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Comparison of Water Quality, Rainbow Trout Production, and Economics in Oxygenated and Aerated Raceways
Clark, Michael Louis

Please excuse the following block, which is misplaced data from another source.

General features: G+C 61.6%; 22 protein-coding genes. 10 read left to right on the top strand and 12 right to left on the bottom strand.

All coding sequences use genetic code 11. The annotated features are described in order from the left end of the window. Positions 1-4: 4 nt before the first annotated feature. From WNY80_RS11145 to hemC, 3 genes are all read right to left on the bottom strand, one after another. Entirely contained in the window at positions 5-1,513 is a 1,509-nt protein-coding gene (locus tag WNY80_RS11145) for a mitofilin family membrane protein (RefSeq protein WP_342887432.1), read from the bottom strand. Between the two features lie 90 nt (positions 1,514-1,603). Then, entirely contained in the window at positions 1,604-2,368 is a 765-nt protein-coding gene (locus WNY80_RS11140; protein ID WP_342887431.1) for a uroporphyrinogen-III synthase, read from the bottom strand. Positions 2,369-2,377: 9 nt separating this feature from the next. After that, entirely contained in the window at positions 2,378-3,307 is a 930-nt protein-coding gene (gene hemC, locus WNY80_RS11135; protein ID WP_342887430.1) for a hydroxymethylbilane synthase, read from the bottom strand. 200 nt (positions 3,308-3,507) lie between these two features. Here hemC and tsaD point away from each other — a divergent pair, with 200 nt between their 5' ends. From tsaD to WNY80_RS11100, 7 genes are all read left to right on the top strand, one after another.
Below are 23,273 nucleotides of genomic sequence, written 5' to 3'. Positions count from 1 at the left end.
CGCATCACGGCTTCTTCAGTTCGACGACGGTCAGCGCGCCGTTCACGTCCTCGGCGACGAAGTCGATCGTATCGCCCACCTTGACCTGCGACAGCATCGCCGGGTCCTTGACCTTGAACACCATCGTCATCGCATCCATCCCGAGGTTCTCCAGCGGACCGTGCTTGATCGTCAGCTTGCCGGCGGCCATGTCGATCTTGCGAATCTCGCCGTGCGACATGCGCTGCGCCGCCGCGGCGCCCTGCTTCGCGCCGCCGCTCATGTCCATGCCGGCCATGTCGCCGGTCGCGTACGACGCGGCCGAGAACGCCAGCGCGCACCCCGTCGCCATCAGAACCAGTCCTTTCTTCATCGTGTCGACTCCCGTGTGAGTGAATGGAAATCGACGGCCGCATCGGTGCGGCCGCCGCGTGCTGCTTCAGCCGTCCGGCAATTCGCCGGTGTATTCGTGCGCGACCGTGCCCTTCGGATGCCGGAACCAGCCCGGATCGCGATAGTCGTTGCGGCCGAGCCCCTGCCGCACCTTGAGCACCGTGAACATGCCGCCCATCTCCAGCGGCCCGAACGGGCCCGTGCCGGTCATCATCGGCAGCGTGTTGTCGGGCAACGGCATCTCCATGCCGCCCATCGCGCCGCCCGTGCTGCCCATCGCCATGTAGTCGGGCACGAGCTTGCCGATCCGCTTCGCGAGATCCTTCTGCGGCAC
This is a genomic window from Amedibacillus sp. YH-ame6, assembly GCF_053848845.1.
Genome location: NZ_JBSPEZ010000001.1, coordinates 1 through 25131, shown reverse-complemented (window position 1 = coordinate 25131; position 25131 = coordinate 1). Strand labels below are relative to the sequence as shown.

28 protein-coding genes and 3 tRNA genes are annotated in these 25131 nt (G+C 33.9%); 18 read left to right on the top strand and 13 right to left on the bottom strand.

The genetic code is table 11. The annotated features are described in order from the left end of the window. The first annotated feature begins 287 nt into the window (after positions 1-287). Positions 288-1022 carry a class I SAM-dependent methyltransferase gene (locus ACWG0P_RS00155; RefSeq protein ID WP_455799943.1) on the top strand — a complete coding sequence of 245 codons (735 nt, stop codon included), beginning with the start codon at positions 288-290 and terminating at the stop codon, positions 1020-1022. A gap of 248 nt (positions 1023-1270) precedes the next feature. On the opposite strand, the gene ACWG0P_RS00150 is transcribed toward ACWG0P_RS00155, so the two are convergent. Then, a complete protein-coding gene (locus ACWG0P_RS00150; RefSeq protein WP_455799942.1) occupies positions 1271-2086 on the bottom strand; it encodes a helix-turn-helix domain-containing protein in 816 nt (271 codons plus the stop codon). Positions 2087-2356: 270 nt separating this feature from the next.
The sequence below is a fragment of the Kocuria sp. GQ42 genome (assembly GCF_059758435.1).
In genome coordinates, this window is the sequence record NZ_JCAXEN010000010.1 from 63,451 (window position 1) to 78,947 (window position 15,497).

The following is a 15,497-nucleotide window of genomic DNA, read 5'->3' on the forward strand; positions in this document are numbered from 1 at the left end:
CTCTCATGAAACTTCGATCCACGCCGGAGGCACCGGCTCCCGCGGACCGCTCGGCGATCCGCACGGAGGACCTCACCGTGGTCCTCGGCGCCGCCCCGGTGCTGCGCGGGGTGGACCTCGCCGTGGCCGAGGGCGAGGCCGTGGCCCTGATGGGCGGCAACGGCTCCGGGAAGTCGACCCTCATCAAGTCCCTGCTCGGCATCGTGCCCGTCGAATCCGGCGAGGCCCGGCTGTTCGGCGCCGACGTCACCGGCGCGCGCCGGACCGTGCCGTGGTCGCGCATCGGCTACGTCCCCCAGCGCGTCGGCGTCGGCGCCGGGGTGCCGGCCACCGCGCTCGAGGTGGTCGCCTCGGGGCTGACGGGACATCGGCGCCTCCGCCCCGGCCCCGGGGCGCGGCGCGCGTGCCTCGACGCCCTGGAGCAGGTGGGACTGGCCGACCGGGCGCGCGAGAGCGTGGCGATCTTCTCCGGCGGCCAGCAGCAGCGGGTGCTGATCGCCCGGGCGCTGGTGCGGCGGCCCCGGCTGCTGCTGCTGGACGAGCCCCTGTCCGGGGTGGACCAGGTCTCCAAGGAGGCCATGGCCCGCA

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The effects of oxygenation and aeration on water quality, rainbow trout (Oncorhynchus mykiss) production, and economics were compared at the Wytheville State Fish Hatchery (WSFH) for 270 days. Mean dissolved oxygen (DO) concentrations and delta DO were significantly higher (P < 0.001) in the oxygenated raceways (9.5 and 2.75 mg/L, respectively) compared to aerated raceways (7.4 and 0.57 mg/L). Total settleable solids loads were significantly greater (P < 0.001) in aerated raceways (10.3 g/L/day) than in oxygenated raceways (8.8 g/L/day). Dissolved nitrogen (%), total gas pressure, and other water quality parameters (CO2, nitrite nitrogen, alkalinity, pH, and TAN) did not differ significantly between the treatments (P > 0.05). Raceway trout production (kg/day), trout growth rates (grams), feed conversion rate (FCR), and fish survival were not significantly different between treatments (P > 0.05). Blood hematocrit (Hct) and percent visceral mass were significantly elevated (P < 0.001) in oxygenated raceways compared to aerated raceways at 46 and 14.4% and 44 and 13%, respectively. Carrying capacity estimates derived from fish loading trials were significantly different (P < 0.001) at 3,355 and 2,217 kg/raceway in oxygenated and aerated raceways, respectively. Estimates of carrying capacity calculated using a fish loading (Ld) equation were also significantly different (P < 0.001) at 1,530 and 990 kg for oxygenated and aerated raceways, respectively. Oxygen injection increased the cost of production by $0.20/kg, however, net present value analysis (NPV) of oxygenated and aerated raceways over 5 years at a 10% discount rate yielded estimates of $50,666.51 and $32,742.15, respectively. Oxygen injection is an effective means of increasing DO concentrations, reducing effluent solids loading, and increasing raceway carrying capacity.
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